A Novelist Imagines a Life
Ann Beattie captured the zeitgeist of upper-middle-class baby boomers in her novels and, more notably, in her groundbreaking short fiction that began to appear in the New Yorker and Atlantic Monthly in the 1960s. She currently teaches creative writing at the University of Virginia. Reviewed: The New Yorker Stories ( Mar/Apr 2011), Walks With Men ( Sept/Oct 2010), Follies ( Sept/Oct 2005).
The Story: Ann Beattie calls former First Lady Pat Nixon "a person I would have done anything to avoid--to the extent she was even part of my consciousness," and yet, she claims, Pat's very inscrutability makes her an enticing subject for the novelist's imagination. In more than 60 scenes, Beattie reimagines her life--as an opaque American icon, as a paragon of wifely virtues, as a lonely, suffering wife. Each scene reflects a mood, a time, and a voice. In one vignette, Mrs. Nixon's daughter shares her mother's experiences working in a department store; in another, Pat gives her suitor (none other than the infamous Mr. Nixon) books by Karl Marx and Guy de Maupassant. Other scenes involve a visit by Elvis Presley, an imagined baking session between Pat Nixon and Hillary Clinton, a list of Mrs. Nixon's nicknames, and comparisons to various literary creations. In situating Nixon amid such array, Beattie also explores the art of fiction.
Scribner. 282 pages. $26. ISBN: 9781439168714
Entertainment Weekly "The most compelling sections read like literary criticism, as Beattie compares Nixon to the protagonists in The Great Gatsby and The Glass Menagerie, interpreting her story as if it were somebody's Great American Tragedy--which, in some ways, it was. At times, the real insights about Nixon get lost in too much cleverness, with the First Lady feeling like a prop in a writing exercise." Melissa Maerz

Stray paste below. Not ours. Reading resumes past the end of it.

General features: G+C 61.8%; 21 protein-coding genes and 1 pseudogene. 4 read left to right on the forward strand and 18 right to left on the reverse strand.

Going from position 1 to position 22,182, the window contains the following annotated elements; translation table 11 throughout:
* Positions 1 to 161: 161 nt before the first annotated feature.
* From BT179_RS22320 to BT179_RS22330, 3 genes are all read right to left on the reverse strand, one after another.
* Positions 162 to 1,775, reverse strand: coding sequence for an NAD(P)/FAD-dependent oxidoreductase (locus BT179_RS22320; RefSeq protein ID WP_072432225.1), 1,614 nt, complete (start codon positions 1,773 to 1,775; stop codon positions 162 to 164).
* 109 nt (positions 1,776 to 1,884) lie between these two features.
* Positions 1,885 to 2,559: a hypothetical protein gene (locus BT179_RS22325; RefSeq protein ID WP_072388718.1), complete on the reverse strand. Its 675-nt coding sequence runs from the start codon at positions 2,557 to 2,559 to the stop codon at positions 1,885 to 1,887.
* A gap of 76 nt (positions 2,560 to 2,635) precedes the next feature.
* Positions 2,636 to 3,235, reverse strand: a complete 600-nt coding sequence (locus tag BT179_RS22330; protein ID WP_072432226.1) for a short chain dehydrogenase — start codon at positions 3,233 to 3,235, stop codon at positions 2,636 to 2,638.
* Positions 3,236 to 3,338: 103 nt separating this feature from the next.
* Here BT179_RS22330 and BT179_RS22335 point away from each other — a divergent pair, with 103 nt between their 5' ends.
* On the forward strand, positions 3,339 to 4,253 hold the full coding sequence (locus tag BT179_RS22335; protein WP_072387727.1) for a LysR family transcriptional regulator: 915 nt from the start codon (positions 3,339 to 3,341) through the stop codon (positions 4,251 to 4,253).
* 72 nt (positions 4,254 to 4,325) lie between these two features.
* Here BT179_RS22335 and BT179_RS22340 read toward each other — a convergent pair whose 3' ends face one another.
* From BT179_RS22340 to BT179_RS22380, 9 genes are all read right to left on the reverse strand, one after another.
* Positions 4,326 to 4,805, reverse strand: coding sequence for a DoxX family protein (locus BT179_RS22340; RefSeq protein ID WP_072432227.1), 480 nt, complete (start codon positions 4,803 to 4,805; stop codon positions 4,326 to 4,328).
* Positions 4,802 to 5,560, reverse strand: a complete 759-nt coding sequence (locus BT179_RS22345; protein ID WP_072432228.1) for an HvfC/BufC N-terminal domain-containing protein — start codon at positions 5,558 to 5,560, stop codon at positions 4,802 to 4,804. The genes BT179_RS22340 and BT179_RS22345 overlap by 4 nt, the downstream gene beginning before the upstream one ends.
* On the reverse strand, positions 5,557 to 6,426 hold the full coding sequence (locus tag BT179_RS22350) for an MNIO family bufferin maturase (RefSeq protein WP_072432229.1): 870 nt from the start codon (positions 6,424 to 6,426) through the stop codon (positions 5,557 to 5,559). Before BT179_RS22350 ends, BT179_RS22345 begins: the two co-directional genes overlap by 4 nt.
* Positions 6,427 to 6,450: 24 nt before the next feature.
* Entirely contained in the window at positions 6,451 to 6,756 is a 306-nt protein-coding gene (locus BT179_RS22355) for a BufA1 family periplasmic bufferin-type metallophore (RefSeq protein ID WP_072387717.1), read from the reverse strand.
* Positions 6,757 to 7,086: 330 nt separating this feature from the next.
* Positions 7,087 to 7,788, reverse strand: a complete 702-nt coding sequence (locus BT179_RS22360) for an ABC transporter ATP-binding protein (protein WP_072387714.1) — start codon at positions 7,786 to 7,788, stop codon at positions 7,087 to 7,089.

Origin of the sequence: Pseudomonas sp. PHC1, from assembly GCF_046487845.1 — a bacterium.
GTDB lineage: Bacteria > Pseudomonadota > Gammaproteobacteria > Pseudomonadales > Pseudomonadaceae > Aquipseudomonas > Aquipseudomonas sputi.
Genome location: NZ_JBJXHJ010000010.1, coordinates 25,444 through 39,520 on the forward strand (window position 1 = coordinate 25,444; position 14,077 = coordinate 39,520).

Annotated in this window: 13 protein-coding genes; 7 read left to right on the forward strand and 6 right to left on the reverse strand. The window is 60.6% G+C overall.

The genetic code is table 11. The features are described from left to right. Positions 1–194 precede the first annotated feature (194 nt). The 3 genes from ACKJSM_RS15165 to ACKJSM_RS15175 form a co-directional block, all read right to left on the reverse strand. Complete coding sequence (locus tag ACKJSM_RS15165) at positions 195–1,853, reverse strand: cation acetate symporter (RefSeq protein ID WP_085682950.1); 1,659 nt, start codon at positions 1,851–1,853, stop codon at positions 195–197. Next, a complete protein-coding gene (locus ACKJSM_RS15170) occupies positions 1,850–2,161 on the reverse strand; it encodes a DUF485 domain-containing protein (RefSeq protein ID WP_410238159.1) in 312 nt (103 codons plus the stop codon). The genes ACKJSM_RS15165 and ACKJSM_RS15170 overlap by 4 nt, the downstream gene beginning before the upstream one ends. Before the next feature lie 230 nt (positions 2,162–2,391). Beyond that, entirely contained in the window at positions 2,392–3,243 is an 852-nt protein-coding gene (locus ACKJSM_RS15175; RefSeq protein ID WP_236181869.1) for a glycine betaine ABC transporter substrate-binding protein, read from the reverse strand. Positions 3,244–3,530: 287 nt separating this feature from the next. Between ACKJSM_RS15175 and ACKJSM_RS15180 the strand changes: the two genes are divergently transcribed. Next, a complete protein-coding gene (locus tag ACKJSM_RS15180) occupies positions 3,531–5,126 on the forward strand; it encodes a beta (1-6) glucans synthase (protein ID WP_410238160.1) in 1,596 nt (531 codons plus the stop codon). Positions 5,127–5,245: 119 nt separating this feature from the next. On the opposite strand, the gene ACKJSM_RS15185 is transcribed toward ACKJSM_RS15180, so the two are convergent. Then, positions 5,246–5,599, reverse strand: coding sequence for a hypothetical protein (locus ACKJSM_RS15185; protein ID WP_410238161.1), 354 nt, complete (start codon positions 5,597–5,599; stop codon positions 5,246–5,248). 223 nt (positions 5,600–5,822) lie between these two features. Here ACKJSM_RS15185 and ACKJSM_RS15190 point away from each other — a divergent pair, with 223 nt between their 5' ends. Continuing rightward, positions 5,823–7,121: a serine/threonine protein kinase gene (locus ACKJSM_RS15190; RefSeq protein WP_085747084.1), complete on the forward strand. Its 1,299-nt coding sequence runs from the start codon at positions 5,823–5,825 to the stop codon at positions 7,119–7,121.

Houston Chronicle "Drawing from techniques of her favorite authors, including Raymond Carver and Donald Barthelme, she analyzes the writer's craft. This part of the book connects the reader to Beattie in a powerful way. You feel transported to her university writing class, and for many readers these meditations on the creative process will be the book's high points." Barbara Liss
Los Angeles Times "Those seeking a richly imagined life of a first lady, with emotions and details and a story that moves forward from chapter to chapter, should look elsewhere. ... Where there might be exploration, there is pontification. What might be confidence starts to come across as careless blitheness." Carolyn Kellogg
NY Times Book Review "And yet, for all her psychological prowling, she never quite makes Pat Nixon come alive the way she so deftly does with her fictional creations. ... Pat Nixon is ultimately too weak a character to consistently divert our focus from her endlessly fascinating husband." David Greenberg
Washington Post "By Page 5, a good number of Beattie's writing friends have crowded in with her. By Page 6, we're reading about pet names that Beattie's husband likes to call his wife. ... What happened to story?" Marie Arana
Wall Street Journal "I only wish that the author had explored her subject with more seriousness and tried to understand the real person still hiding in plain sight. ... Mrs. Nixon offers a few tantalizing glimmers of its subject but never rises above its postmodern playfulness or the personal disdain that Ms. Beattie obviously feels for anyone associated with Richard Nixon, including his wife, who deserves better." Frank Gannon
Oregonian "Sometimes Beattie makes some tenuous connection between a favorite work of fiction and the late first lady's life. ... Mostly, though, her observations about specific novels, plays and short stories are total non sequiturs. The result is a book that doesn't add up to anything." Douglas Perry
How critics rated Mrs. Nixon depended on their wider interests. Those fascinated by Beattie's literary observations (she closely reads Raymond Carver, Chekhov, Tolstoy, Hemingway, Tennessee Williams, Gish Jen, and others) felt that Pat Nixon got in the way of a larger lesson about the writer's craft. Those, however, who wished to learn more about Pat--and this was the majority of reviewers--felt frustrated by Beattie's literary "asides" and metafictional approach to her life. "Not exactly fiction and not exactly literary criticism" is how the Houston Chronicle put it, and Beattie's inability to adhere to a genre generally baffled reviewers. A few scenes stuck in reviewers' minds--the last family photographs taken before Nixon's resignation, for example--but more often than not, Pat's blundering husband overwhelms her character. In the end, Mrs. Nixon is simply too hodgepodge a novel to recommend.